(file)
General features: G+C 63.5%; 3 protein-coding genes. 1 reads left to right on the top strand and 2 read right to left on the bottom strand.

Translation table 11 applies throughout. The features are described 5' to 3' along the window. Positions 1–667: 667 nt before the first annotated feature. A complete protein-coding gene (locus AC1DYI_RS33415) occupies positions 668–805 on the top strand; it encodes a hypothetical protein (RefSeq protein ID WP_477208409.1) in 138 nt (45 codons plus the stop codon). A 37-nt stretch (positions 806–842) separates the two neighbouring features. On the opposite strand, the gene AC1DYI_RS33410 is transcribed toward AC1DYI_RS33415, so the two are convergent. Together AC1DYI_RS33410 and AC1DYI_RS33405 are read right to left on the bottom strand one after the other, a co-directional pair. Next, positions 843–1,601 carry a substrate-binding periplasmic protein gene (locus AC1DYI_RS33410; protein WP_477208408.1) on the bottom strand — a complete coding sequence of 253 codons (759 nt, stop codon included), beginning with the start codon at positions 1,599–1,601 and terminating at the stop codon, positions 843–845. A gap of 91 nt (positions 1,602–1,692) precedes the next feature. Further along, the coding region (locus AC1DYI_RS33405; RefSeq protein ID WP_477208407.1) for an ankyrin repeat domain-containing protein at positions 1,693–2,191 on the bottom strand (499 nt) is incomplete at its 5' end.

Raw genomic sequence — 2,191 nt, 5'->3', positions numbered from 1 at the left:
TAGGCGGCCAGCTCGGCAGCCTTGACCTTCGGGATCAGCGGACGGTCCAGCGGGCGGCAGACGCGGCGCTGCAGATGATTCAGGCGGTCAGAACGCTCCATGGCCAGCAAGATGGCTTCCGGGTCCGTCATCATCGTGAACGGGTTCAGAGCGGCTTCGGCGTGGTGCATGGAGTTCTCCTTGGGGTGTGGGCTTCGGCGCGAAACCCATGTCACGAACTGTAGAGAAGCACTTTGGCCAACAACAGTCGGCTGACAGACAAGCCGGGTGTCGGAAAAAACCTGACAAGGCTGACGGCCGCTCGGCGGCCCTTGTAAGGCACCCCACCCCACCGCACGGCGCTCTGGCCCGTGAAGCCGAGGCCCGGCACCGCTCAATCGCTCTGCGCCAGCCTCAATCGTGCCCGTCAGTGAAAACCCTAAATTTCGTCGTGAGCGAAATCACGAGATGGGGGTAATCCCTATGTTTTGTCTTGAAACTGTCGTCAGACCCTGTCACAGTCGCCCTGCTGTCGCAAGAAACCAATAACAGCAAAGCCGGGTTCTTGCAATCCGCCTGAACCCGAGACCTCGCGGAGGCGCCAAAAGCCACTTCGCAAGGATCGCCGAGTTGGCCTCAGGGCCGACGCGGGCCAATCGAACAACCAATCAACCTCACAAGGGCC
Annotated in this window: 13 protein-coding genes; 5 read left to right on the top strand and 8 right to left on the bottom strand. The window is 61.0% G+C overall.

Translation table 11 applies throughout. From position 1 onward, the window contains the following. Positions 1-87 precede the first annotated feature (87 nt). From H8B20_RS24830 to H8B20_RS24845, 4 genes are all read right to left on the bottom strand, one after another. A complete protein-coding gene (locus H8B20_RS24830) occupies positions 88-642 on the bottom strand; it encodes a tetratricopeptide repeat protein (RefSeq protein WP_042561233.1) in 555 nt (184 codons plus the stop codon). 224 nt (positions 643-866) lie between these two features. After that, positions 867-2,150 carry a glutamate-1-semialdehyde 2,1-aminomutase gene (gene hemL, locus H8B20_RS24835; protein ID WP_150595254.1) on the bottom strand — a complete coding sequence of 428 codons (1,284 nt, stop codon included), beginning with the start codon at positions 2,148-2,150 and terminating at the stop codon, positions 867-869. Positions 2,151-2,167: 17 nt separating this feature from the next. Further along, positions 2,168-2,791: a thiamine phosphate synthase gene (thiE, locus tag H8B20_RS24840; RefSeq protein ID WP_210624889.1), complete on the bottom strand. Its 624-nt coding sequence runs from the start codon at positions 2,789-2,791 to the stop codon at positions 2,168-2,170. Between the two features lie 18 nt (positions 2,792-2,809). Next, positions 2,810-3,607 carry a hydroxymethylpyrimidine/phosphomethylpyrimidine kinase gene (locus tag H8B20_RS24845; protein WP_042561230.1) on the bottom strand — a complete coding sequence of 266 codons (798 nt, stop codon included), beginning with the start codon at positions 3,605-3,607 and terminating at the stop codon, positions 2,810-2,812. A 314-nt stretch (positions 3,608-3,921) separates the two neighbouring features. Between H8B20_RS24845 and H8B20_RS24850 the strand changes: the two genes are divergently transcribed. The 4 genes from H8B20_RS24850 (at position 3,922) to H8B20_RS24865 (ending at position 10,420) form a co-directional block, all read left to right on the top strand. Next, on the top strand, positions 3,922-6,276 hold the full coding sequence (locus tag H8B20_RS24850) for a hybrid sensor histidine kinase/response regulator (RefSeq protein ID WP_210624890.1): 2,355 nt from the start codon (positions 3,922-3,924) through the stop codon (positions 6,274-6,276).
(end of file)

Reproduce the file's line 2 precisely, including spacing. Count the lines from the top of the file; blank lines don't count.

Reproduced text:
Translation table 11 applies throughout. The features are described 5' to 3' along the window. Positions 1–667: 667 nt before the first annotated feature. A complete protein-coding gene (locus AC1DYI_RS33415) occupies positions 668–805 on the top strand; it encodes a hypothetical protein (RefSeq protein ID WP_477208409.1) in 138 nt (45 codons plus the stop codon). A 37-nt stretch (positions 806–842) separates the two neighbouring features. On the opposite strand, the gene AC1DYI_RS33410 is transcribed toward AC1DYI_RS33415, so the two are convergent. Together AC1DYI_RS33410 and AC1DYI_RS33405 are read right to left on the bottom strand one after the other, a co-directional pair. Next, positions 843–1,601 carry a substrate-binding periplasmic protein gene (locus AC1DYI_RS33410; protein WP_477208408.1) on the bottom strand — a complete coding sequence of 253 codons (759 nt, stop codon included), beginning with the start codon at positions 1,599–1,601 and terminating at the stop codon, positions 843–845. A gap of 91 nt (positions 1,602–1,692) precedes the next feature. Further along, the coding region (locus AC1DYI_RS33405; RefSeq protein ID WP_477208407.1) for an ankyrin repeat domain-containing protein at positions 1,693–2,191 on the bottom strand (499 nt) is incomplete at its 5' end.